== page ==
NRR

(redirected from Net reproduction rate)
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AcronymDefinition
NRRNoise Reduction Rating
NRRNuclear Reactor Regulation
NRRNet Reproduction Rate (fertility)
NRROffice of Nuclear Reactor Regulation
NRRNederlandse Reanimatie Raad (Dutch: Dutch Resuscitation Council)
NRRNational Research Register
NRRNational Risk Register (UK)
NRRNet Run Rate (cricket)
NRRNuclear Receptor Resource (project; Georgetown University; Washington, DC)
NRRNon Repudiation of Receipt (electronic commerce)
NRRNorth Reading Room (various locations)
NRRNuclear Regulatory Research
NRRNational Registration Regulations (Australia)
NRRNutrition Research Reviews (journal)
NRRNo Response Required
NRRNeuroretinal Rim (optic nerve)
NRRNakanoshima Rapid Railway (Osaka, Japan)
NRRNascom Reconfiguration Request
NRRNational Recording Registry
NRRNavesink River Rowing (New Jersey)
NRRNon-Recurring Revenue
NRRNavy Research Requirements
NRRNonunit Related Record
NRRNaval Research Requirement
NRRNuclear Reactor Robot (Earthbound game)
NRRNetwork Requirements Review (acquisition process)
NRRNumber of Reserved Registers
NRRNo Rules Radio (Internet radio)
NRRNeurological Rehabilitation Resources (Thornton, CO)
NRRNationwide Rip Ridaz (band)
References in periodicals archive ?
cuprina were as follows: the intrinsic rate of increase (r)= 0.231, the finite rate of increase ([lambda])= 1.260 day-1, the net reproduction rate (Ro) = 109.62 offspring per individual; and the mean generation time (T) =20.35 days.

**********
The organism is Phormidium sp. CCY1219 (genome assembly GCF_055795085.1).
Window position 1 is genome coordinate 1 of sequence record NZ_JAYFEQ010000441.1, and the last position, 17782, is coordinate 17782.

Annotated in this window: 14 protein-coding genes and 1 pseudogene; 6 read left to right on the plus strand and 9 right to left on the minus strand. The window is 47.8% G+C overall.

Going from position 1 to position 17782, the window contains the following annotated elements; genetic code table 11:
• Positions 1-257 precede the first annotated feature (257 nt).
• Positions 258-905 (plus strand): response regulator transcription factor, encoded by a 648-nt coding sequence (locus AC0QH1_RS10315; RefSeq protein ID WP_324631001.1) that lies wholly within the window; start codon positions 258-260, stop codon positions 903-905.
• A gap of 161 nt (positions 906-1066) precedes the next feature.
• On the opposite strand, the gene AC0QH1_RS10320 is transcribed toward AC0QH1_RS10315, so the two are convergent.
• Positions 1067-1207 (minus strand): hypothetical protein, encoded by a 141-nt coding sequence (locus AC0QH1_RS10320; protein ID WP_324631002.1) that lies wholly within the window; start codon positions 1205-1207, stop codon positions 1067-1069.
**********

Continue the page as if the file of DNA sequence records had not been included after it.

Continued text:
The net reproduction rate ([R.sub.0]) and the mean generation time (T) scored 109.62 and 20.35, respectively.
The population parameters (r, intrinsic rate of increase; [lambda], finite rate of increase; [R.sub.0], net reproduction rate; and T, the mean generation time) were also calculated.
If all individuals are included, the intrinsic rate of increase (r), the finite rate of increase (X), the gross reproduction rate (GRR), the net reproduction rate ([R.sub.0]) and the mean generation time (T) of D.
The net reproduction rate (NRR) represents the mean number of surviving daughters of a woman, based on prevailing rates for age-specific fertility and mortality.
For example, Kuczynski [1] reports a net reproduction rate of women in France in the period 1920-23 equal to 0.977, while the NRR of men was 1.194.
This inequality shows that the net reproduction rate of the prey in patch 1 is larger when dispersal corridors are introduced.
salvator indicate that the net reproduction rate was higher in the second generation populations, a reflex of the increased reproductive potential of the females of both populations.
1780-1835, unlike the Europe-wide decline that began in the 1870s, was of the traditional European sort insofar as it tended to keep the national net reproduction rate close to unity in the face of a uniquely abrupt drop in French mortality from the 1780s to the 1820s: see E.
The paper on Taiwan highlights the experience of a successful demographic transition to achieve a net reproduction rate of 'one'.
The life table parameters that were examined included the intrinsic rate of increase ([r.sub.m]), net reproduction rate ([R.sub.0]), finite rate of increase ([lambda]), and mean generation time (T).